"Your girlfriend do most of your talking, does she?" 

Almost together, Jared said, "She's not my girlfriend!" and she said "He's not my boyfriend!" 

"My mistake," the man said hastily. "Tell you what, to make amends, I'll give you a discount on the eggs and flour and such. How about ten percent." 

"How about fifty?" the girl sent right back. 

"You will go places- maybe to jail, maybe to a bigger house than the big house," the man said grudgingly. "Twenty-five percent off. Take it or don't." 

"We'll take it!" Jared said quickly, and the girl nodded.

Monday, January 19, 2015

You Haven't Been... 
By
Vincent L. Cleaver
 
"You haven't been writing about us…"
 
I looked up from where I had been tapping away at ghostly virtual keys and finger-painting in the margins of my 'eye-balls-only' workspace, which shut down as I looked away. I sat at the warm not-wood picnic table, realizing I was, improbably, on Ilshan, the heart-world of the Conservancy.
 
Frank Costigan smiled, which can be alarming, truth be told, even for the author of his tale.
 
"But that's okay. Life is so very interesting when you're writing about us, and boring is good, too."
 
"Well, I suppose." The way he said 'boring' as if it was-
 
Oh. I'd killed him once, briefly, hadn't I?
 
I looked around. It was a park and all the species of the Conservancy were in evidence. The children of the Cee played strange games, and there was a young human child there in the midst of them who suddenly ran towards us, tackling Frank.
 
"Dad!"
 
I stared. Not Daddy, but dad, so grown up…
 
"This is Faith?! But she's still…" I paused to do the math and she answered me.
 
"I'm eight!"
 
"Eight."
 
"And seven months!" Faith looked up at her father. "Who's this?"
 
"A trouble-maker from Earth," I answered in his stead.
 
"Wow. Earth." Like that was a fairy tale, and not this place, imaginary, neglected, perfect.
 
"Where's Marianne?"
 
"Doin' Ranger-type stuff; it is her religion, after all."
 
“That it is,” I agreed. I waved a hand at Faith’s playmates; Trikes and Oddities, Markov and Gara, and others I couldn’t identify, the product of my subconscious mind, I supposed. Stranger things than cthulhoid monsters like Trikes or Oddities or Ubers, oh my.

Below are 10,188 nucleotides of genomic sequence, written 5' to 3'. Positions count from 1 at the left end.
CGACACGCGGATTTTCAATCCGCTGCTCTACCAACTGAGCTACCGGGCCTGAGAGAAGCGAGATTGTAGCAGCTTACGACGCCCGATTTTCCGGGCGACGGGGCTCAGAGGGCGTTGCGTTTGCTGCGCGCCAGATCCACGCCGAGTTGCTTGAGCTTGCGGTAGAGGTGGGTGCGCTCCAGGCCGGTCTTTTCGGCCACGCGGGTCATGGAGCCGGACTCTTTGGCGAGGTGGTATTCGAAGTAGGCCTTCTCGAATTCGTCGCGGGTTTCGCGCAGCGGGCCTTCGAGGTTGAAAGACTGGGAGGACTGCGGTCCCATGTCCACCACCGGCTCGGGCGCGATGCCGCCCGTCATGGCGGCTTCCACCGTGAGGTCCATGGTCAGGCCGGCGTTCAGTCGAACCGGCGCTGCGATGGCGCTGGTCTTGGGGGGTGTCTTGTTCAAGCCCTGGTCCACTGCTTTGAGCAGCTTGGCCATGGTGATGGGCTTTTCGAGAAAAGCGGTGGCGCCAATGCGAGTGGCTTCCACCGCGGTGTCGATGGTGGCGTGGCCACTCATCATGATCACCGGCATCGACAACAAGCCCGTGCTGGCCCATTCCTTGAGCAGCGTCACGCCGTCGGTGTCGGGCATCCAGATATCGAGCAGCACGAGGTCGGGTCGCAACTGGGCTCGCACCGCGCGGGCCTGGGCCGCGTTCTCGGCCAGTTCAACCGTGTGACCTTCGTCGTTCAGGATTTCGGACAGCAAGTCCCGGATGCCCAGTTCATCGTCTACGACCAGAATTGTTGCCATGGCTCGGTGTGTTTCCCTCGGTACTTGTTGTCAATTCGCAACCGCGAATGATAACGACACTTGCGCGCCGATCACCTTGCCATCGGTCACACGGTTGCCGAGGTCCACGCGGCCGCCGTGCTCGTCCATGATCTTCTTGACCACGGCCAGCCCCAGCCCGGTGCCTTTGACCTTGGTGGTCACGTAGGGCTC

“What game are they playing?”
 
Marianne’s little girl launched into an explanation of a cooperative team-sport, small teams, three or more of them, self-assembled. No one ever got picked last, they chose leaders instead of leaders choosing followers. Lopsidedly small teams voted to invite members of too-large teams to play with them and the player could refuse but it was bad manners…
 
“Ship’s manners.”
 
“Hmm?” Frank asked, as Faith went on without us.
 
“The social norms of a people used to living in close quarters on starships and in work-gangs, bringing dead and sterile worlds to life, building bold brave starships, new cities and habitats, as living works of art-“
 
“Are you two ignoring me?!”
 
“She’s your daughter, Frank,” I told the man.
 
“She’s Marianne’s daughter, and Karen Boyle’s granddaughter.” He flashed me another crooked grin. “What’s with you and all the warrior women, anyway?”
 
“I’ve no idea what you’re talking about…” I murmured. “What’re they doing now?!”
 
“Don’t you know?” Frank quipped, but I ignored him
Faith squealed and ran off to join her friends, who were… herding cats, or at least Gara kits, anyway.